The Jigsaw Puzzle
Nine years ago, I informed my boss that I was leaving the
company where I had been working for 12 years to pursue a career in
veterinary medicine. The only thing I had at that point was a
serious commitment to start this journey.
But now my long journey to become a veterinarian has come to the
last 15 months of veterinary school. In three months, I will start
my clinical rotations, during which fourth-year veterinary students
spend a whole year working in the Veterinary Medical Teaching
Hospital as a real “baby" doctor.
I feel both panicked and
excited to realize that my dream of becoming a veterinarian is
about to come true.
I still remember the end of my first day as a veterinary
student. I went home and cried. Why? I thought "Physiology" and
"Anatomy" were so hard. I had thousands of pieces of jigsaw puzzles
in my head. I asked myself, “How am I going to pass these
Now, I am a third-year veterinary student. And I have the answer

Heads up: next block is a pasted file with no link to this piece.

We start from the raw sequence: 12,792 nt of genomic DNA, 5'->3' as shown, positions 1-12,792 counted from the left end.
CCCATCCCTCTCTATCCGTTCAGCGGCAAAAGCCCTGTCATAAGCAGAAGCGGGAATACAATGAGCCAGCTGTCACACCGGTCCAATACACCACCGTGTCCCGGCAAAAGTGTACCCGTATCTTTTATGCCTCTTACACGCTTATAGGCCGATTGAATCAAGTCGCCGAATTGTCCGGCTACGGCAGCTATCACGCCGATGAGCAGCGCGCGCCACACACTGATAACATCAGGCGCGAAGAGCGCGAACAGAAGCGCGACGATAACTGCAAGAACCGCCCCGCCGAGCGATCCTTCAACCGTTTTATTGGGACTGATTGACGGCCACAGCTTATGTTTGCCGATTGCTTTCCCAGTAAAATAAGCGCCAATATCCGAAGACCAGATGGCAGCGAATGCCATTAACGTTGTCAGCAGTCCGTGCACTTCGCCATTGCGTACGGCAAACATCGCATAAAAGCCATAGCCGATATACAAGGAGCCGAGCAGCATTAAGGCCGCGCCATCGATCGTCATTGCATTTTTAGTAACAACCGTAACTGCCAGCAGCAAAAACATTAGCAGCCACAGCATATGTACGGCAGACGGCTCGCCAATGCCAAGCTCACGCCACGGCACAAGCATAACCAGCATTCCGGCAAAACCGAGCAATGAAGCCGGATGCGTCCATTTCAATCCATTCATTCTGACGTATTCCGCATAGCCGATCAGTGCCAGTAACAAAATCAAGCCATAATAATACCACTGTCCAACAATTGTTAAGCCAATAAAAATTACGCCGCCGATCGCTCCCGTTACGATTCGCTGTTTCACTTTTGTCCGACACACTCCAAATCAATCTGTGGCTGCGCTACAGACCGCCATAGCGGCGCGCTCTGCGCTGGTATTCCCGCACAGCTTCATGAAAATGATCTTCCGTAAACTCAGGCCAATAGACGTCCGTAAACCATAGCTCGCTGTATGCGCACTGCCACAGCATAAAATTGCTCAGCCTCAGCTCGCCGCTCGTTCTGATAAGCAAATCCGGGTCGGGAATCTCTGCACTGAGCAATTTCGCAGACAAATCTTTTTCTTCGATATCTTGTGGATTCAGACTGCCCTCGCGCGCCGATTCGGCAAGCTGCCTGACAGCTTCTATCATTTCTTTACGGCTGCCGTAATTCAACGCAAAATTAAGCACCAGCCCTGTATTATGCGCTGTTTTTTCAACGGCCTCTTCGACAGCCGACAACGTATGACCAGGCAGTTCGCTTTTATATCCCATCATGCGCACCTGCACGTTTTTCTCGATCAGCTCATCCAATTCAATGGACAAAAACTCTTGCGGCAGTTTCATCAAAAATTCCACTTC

for that question.
For the first two years, I learned the different aspects of
veterinary medicine: physiology, anatomy, immunology, histology,
neuroanatomy, infectious diseases, parasitology, microbiology,
pathology, surgery, anesthesia, public health, pharmacology,
toxicology, radiology, and many more. Each class is the part of the
jigsaw board and has its own space to fill up.
The curriculum is designed to lay the foundation of medical
knowledge, and by my third year, all of those jigsaw pieces start
coming together and I could see the picture clearer.
I love small animal medicine, through which I can apply the
foundational knowledge by analyzing, diagnosing, planning for
testing, and offering treatments. Even though I choose to focus on
companion animals, I also have learned about large animal
Additionally, I have selected electives to study particular
topics of interest to me in small animals, equine, food animal,
swine, avian, and exotics medicine. Some of my highlights were
"Oncology," "Cardiology," "Clinical Pathology," "Emergency
Medicine," and "Dermatology."
Before the end of my third year, I will also have "Avian
Medicine," "Dentistry," "Feline Medicine" and "Gastroenterology"
classes. These are all bits of knowledge I will retain for my
It has been a long wait, but the fourth year is just around the
corner. My last section of the jigsaw puzzle is about to be
This beautiful picture from my White Coat Ceremony (held at the
end of your second year) keeps me encouraged until I walk across
the stage to become “Dr. Du, DVM.”